Research is a truly global and collective endeavor. It is at once a competitive and cooperative enterprise where free and unhindered flow of knowledge is essential for making any advance.
Researchers build on what is already known. Cooperative or competitive, lone ranger, or working as a team, researchers depend to a great extent on the contributions to knowledge made by others across space and time researcher working in any part of the world and those who have contributed to research in the past.
Down the centuries, since scholarly communication is said to have begun in ancient Greece more than 2,000 years ago, research has typically been communicated in parallel by speech and writing. However, since the beginning of modern research in Western Europe during the sixteenth and seventeenth centuries flow of information is facilitate largely by professional journals.
Ever since the first professional journal — Journal des Sçavans in France and the Philosophical Transactions of the Royal Society in England — commenced publication in 1665, the printed journal has become the primary vehicle of knowledge dissemination among scientists and scholars. Journals occupy a special place in scholarly communication, not only because they help scientists get the status of a permanent record for their new findings but also to establish ‘credentials’.
In the early days there were a few researchers and few journals, but in the past three centuries the number of researchers has increased exponentially. Since the early 1700s, the number of scholars in scientific disciplines has doubled every 15 years, according to de Solla Price.
With the rising number of journals, academies and societies which were traditionally publishing them could no longer cope with the numbers and enterprising commercial publishers started taking over the burden of publishing many of the journals. That paved the way for privatization of knowledge. Today there are reportedly 25,000 refereed journals in the areas of science, technology and medicine (STM), many of them published by commercial publishers. As of late 2010, Elsevier published 1610 journals, Springer 588 journals and Lippincott Williams & Wilkins 299 journals.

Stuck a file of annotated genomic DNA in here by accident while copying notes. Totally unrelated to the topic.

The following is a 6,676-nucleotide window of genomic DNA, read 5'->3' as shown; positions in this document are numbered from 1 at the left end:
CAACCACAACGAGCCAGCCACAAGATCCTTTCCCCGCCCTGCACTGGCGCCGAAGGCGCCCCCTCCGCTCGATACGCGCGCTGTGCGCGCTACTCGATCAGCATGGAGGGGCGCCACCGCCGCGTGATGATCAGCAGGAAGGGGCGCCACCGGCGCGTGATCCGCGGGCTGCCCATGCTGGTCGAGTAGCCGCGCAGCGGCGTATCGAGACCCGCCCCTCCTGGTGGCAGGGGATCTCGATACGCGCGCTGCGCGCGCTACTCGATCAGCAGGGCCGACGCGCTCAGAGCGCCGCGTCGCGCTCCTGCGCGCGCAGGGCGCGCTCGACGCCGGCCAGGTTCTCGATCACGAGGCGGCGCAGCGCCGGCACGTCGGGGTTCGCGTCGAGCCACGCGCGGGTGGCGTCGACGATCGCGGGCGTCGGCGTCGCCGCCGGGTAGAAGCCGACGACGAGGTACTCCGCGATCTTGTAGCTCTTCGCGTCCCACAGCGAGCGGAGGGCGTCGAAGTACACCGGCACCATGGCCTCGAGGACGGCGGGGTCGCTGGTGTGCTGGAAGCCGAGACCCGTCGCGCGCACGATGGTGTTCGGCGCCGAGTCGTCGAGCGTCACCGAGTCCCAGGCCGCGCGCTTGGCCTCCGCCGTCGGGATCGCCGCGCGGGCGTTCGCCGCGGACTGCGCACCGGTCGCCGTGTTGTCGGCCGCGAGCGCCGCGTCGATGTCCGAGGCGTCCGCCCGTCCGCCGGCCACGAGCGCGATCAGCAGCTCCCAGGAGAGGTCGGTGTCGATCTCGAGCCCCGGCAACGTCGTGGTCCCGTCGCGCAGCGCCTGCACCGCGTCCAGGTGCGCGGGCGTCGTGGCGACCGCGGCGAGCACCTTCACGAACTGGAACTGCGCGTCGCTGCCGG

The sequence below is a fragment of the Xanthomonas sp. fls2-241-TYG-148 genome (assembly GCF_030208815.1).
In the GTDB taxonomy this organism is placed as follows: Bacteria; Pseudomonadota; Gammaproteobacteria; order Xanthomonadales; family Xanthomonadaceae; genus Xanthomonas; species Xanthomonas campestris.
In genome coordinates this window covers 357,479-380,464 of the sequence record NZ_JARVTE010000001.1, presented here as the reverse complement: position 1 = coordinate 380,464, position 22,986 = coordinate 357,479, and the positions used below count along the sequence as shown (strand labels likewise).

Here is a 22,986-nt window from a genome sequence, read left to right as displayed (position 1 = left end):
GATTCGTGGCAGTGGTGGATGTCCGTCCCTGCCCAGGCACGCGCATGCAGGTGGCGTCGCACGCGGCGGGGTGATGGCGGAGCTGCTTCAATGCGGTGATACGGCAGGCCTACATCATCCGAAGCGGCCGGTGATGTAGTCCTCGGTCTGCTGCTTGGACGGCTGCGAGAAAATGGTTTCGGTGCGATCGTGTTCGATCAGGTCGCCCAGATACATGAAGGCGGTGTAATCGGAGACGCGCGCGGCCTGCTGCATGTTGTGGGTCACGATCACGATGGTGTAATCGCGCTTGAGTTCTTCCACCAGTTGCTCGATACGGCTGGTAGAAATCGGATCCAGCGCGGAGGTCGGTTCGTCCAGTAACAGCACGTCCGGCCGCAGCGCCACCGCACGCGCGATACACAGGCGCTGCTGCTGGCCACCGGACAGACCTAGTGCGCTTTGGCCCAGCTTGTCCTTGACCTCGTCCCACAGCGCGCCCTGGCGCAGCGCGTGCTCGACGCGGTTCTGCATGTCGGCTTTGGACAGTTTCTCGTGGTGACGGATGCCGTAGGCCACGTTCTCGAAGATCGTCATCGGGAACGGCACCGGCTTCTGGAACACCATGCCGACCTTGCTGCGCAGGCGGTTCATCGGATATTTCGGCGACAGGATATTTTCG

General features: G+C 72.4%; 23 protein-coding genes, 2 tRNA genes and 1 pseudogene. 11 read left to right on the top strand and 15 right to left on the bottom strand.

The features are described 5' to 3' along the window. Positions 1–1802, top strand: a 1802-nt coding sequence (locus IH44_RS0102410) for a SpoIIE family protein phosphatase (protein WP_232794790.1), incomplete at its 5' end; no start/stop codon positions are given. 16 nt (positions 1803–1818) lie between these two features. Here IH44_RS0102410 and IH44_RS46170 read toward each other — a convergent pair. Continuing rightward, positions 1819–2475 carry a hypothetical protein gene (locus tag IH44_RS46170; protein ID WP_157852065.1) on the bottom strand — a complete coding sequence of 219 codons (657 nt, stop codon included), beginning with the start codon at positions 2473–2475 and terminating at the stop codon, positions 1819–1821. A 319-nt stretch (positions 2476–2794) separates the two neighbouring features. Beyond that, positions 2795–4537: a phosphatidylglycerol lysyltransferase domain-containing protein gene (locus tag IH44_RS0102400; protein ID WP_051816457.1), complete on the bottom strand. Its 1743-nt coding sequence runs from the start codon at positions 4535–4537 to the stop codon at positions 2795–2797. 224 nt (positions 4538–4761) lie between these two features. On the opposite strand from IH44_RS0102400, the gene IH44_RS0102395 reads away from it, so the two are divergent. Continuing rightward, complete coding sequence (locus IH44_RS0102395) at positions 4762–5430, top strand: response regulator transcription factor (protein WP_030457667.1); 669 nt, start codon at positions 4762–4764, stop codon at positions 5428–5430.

Three companies dominate: Elsevier, Springer, and Wiley. Elsevier is the dominant force in Science, Technology, and Medical (STM) publishing. Commercial publishers have established considerable monopoly power, playing a role in 60 per cent of all peer-reviewed journals, owning 45 per cent and publishing 17 per cent on behalf of non-profit organizations. In STM, seven major commercial publishers account for 30 per cent of peer-reviewed titles but 60 per cent of the market’s revenue.”
the advent of new technologies such as the Internet and the World Wide Web, it became possible for scientists around the world to look for alternatives to journals. For example, in 1991 Paul Ginsparg of Los Alamos National Laboratory (LANL) came up with arXiv, an electronic preprint service for the physics community. Although there had been preprint services for physicists earlier, such as the ones at the Centre for Research in Nuclear Energy, Geneva (CERN) and Stanford Linear Accelerator laboratory (SLAC), it was arXiv which really revolutionized sharing of information among physicists in a fully online manner. With dwindling budgets and rising costs of journals, scholarly communication today is at a crossroads. We need to think seriously about how scholarly information can be shared efficiently and at an affordable cost. Even librarians in affluent institutions in the United States feel that current methods of scholarly communication are unsustainable and proving to be excessively restrictive.